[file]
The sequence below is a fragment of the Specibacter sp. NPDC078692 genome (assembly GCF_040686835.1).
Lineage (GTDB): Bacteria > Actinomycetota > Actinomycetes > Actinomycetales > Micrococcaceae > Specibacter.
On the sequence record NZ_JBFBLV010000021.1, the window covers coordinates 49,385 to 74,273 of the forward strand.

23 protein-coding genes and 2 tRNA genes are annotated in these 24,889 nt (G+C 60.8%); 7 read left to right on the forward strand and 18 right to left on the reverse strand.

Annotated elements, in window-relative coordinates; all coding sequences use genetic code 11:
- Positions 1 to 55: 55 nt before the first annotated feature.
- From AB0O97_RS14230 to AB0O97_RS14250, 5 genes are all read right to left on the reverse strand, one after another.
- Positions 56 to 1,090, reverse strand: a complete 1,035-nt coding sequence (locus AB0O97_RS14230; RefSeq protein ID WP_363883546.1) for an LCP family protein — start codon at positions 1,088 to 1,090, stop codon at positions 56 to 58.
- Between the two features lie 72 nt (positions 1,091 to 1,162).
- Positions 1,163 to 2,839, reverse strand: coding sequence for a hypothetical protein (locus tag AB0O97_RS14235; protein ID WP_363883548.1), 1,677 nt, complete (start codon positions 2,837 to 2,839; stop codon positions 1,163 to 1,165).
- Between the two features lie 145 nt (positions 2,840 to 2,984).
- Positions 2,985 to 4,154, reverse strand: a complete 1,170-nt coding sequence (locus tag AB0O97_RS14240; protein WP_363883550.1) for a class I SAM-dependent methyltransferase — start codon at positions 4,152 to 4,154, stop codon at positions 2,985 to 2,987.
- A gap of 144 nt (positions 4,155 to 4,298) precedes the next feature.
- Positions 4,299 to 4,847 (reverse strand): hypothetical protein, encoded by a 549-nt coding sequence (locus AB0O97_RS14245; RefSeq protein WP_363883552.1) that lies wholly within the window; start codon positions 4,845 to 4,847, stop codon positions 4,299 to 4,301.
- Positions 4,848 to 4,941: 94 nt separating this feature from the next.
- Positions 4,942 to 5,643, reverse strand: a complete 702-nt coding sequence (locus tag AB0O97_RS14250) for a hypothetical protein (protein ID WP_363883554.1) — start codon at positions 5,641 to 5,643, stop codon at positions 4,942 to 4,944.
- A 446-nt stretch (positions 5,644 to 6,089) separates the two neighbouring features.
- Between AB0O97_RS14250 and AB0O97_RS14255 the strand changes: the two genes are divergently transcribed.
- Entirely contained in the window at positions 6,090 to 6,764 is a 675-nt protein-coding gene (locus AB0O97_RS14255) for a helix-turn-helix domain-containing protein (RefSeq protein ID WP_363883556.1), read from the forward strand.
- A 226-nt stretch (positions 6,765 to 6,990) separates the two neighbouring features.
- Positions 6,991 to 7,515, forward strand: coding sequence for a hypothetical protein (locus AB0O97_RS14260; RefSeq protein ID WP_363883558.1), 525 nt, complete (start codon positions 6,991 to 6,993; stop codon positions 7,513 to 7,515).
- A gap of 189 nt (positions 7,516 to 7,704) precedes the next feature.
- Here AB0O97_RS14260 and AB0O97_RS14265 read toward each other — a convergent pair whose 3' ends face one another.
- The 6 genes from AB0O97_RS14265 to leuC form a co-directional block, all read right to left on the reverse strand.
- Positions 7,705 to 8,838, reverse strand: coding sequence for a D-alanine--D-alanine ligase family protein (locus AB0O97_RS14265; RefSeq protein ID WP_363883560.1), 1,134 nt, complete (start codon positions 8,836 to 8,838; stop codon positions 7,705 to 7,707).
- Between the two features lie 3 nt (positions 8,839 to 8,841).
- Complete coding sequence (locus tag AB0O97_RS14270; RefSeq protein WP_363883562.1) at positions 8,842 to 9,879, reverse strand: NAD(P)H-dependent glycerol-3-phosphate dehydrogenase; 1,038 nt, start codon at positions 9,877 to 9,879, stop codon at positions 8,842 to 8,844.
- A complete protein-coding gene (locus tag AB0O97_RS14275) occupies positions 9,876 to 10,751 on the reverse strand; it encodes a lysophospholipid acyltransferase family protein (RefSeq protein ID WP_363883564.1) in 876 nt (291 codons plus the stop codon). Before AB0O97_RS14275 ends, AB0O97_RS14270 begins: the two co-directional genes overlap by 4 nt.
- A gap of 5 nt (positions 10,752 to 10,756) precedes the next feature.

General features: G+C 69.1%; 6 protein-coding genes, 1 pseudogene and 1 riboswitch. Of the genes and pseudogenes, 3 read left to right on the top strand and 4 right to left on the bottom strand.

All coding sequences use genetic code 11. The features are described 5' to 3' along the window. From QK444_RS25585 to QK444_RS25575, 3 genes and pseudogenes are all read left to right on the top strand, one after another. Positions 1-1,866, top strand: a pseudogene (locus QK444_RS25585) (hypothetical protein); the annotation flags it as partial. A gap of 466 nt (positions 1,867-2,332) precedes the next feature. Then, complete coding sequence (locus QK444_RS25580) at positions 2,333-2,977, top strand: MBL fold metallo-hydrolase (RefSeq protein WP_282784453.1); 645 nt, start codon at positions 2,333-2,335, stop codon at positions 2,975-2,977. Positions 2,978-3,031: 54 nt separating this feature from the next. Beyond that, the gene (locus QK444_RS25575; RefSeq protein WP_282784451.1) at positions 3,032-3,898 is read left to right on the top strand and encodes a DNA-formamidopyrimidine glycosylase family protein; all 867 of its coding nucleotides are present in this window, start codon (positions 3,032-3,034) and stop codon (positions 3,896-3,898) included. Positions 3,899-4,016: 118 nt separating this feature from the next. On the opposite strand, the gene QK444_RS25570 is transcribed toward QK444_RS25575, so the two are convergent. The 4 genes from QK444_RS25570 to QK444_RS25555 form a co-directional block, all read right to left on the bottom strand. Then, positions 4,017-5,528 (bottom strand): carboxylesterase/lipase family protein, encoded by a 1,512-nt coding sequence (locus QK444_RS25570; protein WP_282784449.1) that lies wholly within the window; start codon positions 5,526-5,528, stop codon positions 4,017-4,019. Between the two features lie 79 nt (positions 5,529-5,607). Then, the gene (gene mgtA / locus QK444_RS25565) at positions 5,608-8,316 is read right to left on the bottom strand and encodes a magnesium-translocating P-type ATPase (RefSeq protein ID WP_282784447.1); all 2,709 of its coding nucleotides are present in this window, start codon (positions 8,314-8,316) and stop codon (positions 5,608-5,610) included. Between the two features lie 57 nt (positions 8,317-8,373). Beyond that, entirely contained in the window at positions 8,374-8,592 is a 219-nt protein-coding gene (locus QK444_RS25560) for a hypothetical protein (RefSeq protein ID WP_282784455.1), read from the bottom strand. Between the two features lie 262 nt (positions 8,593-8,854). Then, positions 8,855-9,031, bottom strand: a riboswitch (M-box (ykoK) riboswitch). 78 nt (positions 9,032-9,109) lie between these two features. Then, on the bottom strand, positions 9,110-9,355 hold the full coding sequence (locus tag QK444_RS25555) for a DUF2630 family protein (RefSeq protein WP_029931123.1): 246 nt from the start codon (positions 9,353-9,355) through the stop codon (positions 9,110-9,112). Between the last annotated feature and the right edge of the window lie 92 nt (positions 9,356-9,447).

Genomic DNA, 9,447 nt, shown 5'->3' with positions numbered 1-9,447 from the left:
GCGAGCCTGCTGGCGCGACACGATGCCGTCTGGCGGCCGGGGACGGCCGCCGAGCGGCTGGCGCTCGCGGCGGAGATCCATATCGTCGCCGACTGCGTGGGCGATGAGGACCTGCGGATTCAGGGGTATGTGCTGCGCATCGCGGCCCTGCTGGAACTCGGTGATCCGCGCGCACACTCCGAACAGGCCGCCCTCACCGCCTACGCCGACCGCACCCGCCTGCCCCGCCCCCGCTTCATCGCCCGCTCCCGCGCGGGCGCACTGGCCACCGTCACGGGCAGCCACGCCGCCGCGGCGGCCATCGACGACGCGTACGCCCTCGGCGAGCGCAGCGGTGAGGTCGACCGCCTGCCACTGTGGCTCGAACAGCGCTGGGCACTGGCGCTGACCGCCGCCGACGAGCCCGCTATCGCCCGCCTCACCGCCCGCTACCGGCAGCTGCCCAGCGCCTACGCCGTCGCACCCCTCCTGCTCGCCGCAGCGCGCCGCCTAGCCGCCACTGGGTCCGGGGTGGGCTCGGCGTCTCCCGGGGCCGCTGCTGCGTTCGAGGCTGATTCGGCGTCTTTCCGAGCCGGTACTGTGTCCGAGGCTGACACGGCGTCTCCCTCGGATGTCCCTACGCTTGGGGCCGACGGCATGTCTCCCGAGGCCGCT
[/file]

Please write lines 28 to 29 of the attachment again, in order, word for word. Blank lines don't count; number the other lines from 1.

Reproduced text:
- A complete protein-coding gene (locus tag AB0O97_RS14275) occupies positions 9,876 to 10,751 on the reverse strand; it encodes a lysophospholipid acyltransferase family protein (RefSeq protein ID WP_363883564.1) in 876 nt (291 codons plus the stop codon). Before AB0O97_RS14275 ends, AB0O97_RS14270 begins: the two co-directional genes overlap by 4 nt.
- A gap of 5 nt (positions 10,752 to 10,756) precedes the next feature.